Audience Member: Good morning. I had a question. We talk about stakeholders and decision makers that affect the planet and we talk about governments and we talk about academia. We talk about corporations to some extent as well. My question is related to what role should corporations have? Because in noticing the first commercials that you put up there and trying to create desires within each of us, what role do corporations need to play in the fight for sustainability? Given the significant changes in the geopolitical landscape over the last ten years and what’s going to be forthcoming, what risks are there in them being in the game at all as they work in a more global way?
Revkin: I think corporations, it would do them well to recognize the importance of fostering education. I don’t mean that in the simple way that universities should have blank checks written by more and more companies, but I do think that they can help build the case that we don’t have the intellectual capital, the intellectual infrastructure that we need to have a smooth ride as a country or a world in the next few decades. That’s something that’s important that they should be a part of fostering.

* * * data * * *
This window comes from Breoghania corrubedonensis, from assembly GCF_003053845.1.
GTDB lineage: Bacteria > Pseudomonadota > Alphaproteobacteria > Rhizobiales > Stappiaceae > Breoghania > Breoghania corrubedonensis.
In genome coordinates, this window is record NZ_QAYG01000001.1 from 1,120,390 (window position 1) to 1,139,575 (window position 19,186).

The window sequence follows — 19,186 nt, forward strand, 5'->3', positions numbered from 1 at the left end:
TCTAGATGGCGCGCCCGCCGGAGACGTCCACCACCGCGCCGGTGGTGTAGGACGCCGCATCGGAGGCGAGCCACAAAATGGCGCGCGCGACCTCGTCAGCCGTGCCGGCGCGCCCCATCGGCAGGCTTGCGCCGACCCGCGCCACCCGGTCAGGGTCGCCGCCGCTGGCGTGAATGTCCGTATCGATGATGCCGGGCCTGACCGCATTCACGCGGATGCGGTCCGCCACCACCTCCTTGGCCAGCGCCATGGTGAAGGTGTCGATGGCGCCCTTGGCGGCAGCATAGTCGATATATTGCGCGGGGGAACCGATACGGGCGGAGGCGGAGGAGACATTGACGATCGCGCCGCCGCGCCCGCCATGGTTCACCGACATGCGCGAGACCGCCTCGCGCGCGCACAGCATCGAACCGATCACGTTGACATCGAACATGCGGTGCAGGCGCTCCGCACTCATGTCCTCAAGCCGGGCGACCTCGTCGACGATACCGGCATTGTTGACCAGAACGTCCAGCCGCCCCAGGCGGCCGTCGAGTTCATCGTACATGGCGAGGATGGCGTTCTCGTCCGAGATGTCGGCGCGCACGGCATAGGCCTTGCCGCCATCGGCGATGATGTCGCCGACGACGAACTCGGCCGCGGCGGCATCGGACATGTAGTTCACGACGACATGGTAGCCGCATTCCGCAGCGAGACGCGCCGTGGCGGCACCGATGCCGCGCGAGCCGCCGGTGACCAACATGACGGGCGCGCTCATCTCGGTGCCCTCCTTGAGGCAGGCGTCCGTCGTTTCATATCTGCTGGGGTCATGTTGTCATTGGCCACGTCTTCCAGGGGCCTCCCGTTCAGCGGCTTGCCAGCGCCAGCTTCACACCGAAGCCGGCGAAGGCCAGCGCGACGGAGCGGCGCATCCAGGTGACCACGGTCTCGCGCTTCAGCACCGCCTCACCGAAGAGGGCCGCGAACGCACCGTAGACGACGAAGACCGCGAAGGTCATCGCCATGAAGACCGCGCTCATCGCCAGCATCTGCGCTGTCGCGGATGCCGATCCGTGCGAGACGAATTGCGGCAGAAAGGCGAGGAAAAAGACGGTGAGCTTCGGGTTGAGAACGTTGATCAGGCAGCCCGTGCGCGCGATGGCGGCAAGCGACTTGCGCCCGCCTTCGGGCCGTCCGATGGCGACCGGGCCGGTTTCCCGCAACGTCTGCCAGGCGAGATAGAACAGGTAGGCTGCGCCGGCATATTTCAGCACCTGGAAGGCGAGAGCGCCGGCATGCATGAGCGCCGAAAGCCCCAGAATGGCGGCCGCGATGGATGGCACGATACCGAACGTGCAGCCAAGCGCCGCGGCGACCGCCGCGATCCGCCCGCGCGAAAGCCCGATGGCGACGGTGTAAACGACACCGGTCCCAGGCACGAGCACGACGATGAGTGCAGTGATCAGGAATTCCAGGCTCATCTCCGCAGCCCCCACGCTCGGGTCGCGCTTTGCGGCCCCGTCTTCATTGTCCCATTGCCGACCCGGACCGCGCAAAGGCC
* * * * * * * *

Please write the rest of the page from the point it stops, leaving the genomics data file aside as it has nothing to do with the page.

Whether that takes the shape of what IBM is doing with its smarter planet initiative or what many other companies like it are doing is another question. I think one thing that has to kind of be examined in the policy arena is the power of companies in Washington to torque how things get done. That I don’t think is going to change ever. Capitalism is fundamentally rapacious. When the boards of companies are talking about their fiduciary responsibility, I would love to think that they could redefine fiduciary responsibility to have a broader–literally have a broader definition so it’s not just about making more money.
That won’t change until people–the populous more generally–has a broader sense of obligations and the ethical imperatives that come with where we’re at as a species. I don’t think corporations are going to change. I do think they need to recognize intellectual infrastructure’s not there and help make the case that that can be built out more.
Allenby: Yeah, actually Andy’s absolutely right. I would love to see corporations be a lot pushier about the failings of academia. It’s very, very hard to get academics, particularly tenured academics, to understand how badly they’re performing. If corporations could help a glimmer of light enter into that medieval mindset, they would validate their existence.
That said, I think–with all due apologies to my colleagues. [Laughter] That said, I think corporations have an interesting relationship with society at this point. The idea that corporations should be responsible for sustainability is an attractive one because they’re so powerful and because they control much technology.